Another downer, I finally hit the first section of the adventure where I felt like I sincerely needed to grind in order to progress. Bosses that inflict multiple status ailments at once or who have some other sort of "gimmicky" attack really grate on my nerves. Considering that money for gear is generally pretty tight and that players have to "buy" Licenses with earned points in order to equip certain weapons/armor/skills, that makes cheesy boss encounters extra annoying in Final Fantasy XII.
Upon getting to a certain area, the boss on duty had an automatic "Slow" effect on any players wearing metal armor. I had no way of knowing this of course, and naturally, my entire team was kitted out in metal. The answer? Grind out some dollars and buy different armor. The boss immediately afterwards was an Ice-themed 5-on-3 battle that was a struggle until I took the time to earn some more License points and activated a few skills that I hadn't previously unlocked. It wasn't a terrible ordeal, but the game basically ground to a halt while I took care of this busy work.
I get that the adventure wouldn't be nearly as entertaining if every boss was a cakewalk, but it's a little more work than usual to deal with these kind of wrenches in the gears. Tough fights are one thing—fights that make you completely rearrange your team and your tactics with this kind of leveling system are something else. Fingers crossed that these kinds of situations don't pop up too often from here on out… Mass Effect 2 comes out in about three weeks or so, and if I haven't freed Ivalice by then, Final Fantasy XII is going to find itself on the "I'll get back to ya" shelf.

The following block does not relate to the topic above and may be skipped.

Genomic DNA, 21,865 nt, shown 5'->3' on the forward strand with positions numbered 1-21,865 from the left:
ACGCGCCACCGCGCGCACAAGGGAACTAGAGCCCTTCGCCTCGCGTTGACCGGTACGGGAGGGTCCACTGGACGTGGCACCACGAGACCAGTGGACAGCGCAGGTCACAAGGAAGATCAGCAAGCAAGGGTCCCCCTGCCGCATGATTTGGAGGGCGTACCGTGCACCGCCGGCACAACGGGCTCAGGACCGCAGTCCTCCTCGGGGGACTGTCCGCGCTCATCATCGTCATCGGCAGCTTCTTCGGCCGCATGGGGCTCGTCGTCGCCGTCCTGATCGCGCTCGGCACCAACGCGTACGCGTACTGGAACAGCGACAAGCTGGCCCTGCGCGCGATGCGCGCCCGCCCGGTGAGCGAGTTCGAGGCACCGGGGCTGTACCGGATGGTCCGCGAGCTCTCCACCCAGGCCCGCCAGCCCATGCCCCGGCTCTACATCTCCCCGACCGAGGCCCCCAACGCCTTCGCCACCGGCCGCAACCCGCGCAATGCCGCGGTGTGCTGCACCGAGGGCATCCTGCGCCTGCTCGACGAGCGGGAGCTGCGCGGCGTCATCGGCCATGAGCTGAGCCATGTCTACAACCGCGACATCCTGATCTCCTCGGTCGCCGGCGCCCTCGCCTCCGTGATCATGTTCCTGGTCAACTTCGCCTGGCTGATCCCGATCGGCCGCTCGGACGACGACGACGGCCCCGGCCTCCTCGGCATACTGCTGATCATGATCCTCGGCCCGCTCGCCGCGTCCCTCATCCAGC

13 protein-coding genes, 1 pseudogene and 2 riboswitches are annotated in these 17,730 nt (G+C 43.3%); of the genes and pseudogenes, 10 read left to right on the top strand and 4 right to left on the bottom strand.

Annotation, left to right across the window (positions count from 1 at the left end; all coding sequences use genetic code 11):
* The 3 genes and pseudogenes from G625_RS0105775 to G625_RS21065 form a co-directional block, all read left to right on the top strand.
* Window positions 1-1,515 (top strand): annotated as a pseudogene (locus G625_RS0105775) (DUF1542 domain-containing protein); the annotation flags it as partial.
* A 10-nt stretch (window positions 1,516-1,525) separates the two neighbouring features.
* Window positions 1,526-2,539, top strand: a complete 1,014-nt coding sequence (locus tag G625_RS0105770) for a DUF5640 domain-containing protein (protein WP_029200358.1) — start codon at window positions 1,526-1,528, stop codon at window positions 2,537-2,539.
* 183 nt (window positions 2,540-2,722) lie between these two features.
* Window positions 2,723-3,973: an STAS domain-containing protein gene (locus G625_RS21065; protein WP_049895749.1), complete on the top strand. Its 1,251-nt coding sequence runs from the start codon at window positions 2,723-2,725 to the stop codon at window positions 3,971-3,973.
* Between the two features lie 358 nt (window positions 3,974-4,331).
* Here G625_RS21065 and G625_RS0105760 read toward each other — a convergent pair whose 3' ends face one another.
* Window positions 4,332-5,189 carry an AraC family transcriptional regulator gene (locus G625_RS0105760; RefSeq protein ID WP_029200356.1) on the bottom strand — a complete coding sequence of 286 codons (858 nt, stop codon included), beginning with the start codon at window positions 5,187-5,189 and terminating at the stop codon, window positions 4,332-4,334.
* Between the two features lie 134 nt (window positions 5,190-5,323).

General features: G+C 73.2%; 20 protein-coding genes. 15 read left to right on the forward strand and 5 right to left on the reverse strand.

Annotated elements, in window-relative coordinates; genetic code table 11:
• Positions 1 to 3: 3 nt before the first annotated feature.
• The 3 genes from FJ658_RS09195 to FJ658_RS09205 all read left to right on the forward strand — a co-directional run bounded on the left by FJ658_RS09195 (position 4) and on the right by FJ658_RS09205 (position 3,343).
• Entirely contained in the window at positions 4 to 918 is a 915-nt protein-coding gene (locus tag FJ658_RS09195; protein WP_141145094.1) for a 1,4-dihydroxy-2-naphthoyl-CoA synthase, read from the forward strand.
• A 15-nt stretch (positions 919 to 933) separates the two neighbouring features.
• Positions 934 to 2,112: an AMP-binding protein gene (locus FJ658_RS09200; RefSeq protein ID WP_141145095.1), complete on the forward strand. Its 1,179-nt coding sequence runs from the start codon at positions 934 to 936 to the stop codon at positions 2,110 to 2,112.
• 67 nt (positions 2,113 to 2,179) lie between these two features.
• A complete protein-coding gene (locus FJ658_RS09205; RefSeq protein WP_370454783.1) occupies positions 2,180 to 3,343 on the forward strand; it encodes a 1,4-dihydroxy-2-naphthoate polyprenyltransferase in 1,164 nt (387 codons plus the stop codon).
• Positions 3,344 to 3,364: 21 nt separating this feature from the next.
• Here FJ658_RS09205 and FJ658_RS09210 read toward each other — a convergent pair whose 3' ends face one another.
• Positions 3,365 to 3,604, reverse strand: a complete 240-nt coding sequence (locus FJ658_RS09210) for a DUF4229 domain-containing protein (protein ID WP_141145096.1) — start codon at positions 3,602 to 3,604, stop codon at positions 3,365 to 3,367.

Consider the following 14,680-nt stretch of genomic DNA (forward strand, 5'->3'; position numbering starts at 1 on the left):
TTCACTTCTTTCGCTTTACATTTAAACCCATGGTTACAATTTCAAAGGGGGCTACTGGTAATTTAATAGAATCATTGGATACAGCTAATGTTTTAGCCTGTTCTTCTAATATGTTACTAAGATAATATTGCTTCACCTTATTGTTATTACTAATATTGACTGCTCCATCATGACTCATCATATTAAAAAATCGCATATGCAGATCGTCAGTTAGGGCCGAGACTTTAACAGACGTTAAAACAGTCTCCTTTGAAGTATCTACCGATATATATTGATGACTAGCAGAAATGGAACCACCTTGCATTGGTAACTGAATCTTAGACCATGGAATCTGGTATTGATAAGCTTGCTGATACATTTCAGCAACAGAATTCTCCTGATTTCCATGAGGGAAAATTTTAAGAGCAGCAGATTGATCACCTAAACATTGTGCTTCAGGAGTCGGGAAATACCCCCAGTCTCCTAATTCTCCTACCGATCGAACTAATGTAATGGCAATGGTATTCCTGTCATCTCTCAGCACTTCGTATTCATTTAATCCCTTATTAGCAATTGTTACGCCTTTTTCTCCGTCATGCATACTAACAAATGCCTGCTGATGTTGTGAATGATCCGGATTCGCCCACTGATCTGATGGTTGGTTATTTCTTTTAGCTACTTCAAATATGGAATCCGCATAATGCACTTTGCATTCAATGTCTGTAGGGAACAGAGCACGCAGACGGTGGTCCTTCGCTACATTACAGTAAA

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“However, there have certainly been a few twists and turns that feel like they are included for no reason other than making the game longer. Foremost in my mind, taking a side trip to the village of the Viera (as visually pleasant as it may have been) and the resulting trip to the mine immediately afterward. Neither added anything to the experience or the story, and my interest started to flag a bit during those sections. The story itself is good enough that I don’t really feel the need (or desire, really) for extra doglegs slowing things down.” Actually both… Read more »